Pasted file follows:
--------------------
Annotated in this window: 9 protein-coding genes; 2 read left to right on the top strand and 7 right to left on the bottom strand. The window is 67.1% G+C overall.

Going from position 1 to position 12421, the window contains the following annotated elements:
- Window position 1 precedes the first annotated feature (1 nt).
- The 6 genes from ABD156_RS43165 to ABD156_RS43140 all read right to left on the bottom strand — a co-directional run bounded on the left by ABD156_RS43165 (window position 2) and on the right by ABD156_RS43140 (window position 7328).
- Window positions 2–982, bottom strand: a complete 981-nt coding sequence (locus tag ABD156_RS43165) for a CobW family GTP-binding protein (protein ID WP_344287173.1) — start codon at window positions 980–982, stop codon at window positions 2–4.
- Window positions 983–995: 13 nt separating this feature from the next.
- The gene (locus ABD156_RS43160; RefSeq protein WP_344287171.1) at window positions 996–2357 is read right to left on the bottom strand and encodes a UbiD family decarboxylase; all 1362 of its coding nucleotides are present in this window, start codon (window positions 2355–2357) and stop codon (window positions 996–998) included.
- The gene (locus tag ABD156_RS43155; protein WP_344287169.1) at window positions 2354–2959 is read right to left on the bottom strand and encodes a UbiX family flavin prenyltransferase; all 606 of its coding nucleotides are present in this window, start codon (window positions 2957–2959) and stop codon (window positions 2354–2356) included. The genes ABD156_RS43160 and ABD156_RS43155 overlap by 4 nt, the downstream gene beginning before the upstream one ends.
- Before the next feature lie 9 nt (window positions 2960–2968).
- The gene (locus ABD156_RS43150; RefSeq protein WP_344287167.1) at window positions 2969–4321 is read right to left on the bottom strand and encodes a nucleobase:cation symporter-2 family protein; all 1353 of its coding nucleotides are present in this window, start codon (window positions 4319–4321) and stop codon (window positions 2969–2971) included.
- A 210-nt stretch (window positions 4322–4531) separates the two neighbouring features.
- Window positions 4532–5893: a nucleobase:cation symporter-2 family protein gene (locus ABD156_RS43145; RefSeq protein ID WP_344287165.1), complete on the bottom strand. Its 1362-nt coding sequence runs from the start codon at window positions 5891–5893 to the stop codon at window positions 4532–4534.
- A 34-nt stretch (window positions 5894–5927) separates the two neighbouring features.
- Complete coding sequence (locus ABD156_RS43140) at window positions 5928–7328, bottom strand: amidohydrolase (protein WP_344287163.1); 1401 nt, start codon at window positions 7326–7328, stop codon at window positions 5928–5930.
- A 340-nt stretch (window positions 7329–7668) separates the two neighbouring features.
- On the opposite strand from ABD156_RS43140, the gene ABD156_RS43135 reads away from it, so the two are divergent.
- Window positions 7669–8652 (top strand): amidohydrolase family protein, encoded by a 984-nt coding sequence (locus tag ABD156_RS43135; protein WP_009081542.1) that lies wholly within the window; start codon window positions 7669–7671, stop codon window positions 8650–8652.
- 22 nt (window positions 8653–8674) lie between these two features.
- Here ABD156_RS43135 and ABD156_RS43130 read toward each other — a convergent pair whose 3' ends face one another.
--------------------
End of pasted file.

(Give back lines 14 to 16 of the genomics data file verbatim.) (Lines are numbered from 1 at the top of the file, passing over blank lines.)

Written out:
- Complete coding sequence (locus ABD156_RS43140) at window positions 5928–7328, bottom strand: amidohydrolase (protein WP_344287163.1); 1401 nt, start codon at window positions 7326–7328, stop codon at window positions 5928–5930.
- A 340-nt stretch (window positions 7329–7668) separates the two neighbouring features.
- On the opposite strand from ABD156_RS43140, the gene ABD156_RS43135 reads away from it, so the two are divergent.